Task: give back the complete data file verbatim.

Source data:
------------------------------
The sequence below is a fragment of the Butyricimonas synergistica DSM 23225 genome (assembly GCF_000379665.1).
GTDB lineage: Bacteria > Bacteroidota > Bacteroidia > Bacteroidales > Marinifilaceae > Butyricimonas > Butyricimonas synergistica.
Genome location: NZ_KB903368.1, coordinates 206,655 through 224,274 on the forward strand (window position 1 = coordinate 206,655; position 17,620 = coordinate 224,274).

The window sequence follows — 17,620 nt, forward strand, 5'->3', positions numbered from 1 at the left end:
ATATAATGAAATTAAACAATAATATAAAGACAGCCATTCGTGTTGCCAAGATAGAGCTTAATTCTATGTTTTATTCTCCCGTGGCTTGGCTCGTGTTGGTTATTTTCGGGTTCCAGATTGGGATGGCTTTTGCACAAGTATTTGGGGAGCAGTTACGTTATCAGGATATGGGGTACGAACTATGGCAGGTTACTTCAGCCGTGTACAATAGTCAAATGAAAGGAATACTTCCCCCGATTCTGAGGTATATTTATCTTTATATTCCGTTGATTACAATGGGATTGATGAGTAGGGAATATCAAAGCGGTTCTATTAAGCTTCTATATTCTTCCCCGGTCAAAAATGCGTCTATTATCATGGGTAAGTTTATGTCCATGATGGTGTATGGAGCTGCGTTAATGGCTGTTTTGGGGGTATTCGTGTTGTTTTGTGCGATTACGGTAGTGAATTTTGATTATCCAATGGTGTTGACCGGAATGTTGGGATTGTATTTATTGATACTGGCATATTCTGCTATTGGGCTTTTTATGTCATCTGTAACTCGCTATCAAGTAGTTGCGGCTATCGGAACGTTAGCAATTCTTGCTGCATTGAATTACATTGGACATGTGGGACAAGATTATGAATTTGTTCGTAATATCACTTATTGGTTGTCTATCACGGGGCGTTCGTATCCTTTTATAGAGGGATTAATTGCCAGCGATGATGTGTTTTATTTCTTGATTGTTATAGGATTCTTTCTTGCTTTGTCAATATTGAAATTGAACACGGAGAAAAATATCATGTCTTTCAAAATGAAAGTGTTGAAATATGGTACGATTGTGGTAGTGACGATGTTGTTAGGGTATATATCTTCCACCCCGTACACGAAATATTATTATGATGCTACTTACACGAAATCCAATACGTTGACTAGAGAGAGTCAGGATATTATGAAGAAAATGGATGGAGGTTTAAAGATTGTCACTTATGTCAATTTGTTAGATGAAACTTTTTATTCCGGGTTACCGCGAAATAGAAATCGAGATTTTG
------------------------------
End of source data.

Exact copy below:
The sequence below is a fragment of the Butyricimonas synergistica DSM 23225 genome (assembly GCF_000379665.1).
GTDB lineage: Bacteria > Bacteroidota > Bacteroidia > Bacteroidales > Marinifilaceae > Butyricimonas > Butyricimonas synergistica.
Genome location: NZ_KB903368.1, coordinates 206,655 through 224,274 on the forward strand (window position 1 = coordinate 206,655; position 17,620 = coordinate 224,274).

The window sequence follows — 17,620 nt, forward strand, 5'->3', positions numbered from 1 at the left end:
ATATAATGAAATTAAACAATAATATAAAGACAGCCATTCGTGTTGCCAAGATAGAGCTTAATTCTATGTTTTATTCTCCCGTGGCTTGGCTCGTGTTGGTTATTTTCGGGTTCCAGATTGGGATGGCTTTTGCACAAGTATTTGGGGAGCAGTTACGTTATCAGGATATGGGGTACGAACTATGGCAGGTTACTTCAGCCGTGTACAATAGTCAAATGAAAGGAATACTTCCCCCGATTCTGAGGTATATTTATCTTTATATTCCGTTGATTACAATGGGATTGATGAGTAGGGAATATCAAAGCGGTTCTATTAAGCTTCTATATTCTTCCCCGGTCAAAAATGCGTCTATTATCATGGGTAAGTTTATGTCCATGATGGTGTATGGAGCTGCGTTAATGGCTGTTTTGGGGGTATTCGTGTTGTTTTGTGCGATTACGGTAGTGAATTTTGATTATCCAATGGTGTTGACCGGAATGTTGGGATTGTATTTATTGATACTGGCATATTCTGCTATTGGGCTTTTTATGTCATCTGTAACTCGCTATCAAGTAGTTGCGGCTATCGGAACGTTAGCAATTCTTGCTGCATTGAATTACATTGGACATGTGGGACAAGATTATGAATTTGTTCGTAATATCACTTATTGGTTGTCTATCACGGGGCGTTCGTATCCTTTTATAGAGGGATTAATTGCCAGCGATGATGTGTTTTATTTCTTGATTGTTATAGGATTCTTTCTTGCTTTGTCAATATTGAAATTGAACACGGAGAAAAATATCATGTCTTTCAAAATGAAAGTGTTGAAATATGGTACGATTGTGGTAGTGACGATGTTGTTAGGGTATATATCTTCCACCCCGTACACGAAATATTATTATGATGCTACTTACACGAAATCCAATACGTTGACTAGAGAGAGTCAGGATATTATGAAGAAAATGGATGGAGGTTTAAAGATTGTCACTTATGTCAATTTGTTAGATGAAACTTTTTATTCCGGGTTACCGCGAAATAGAAATCGAGATTTTG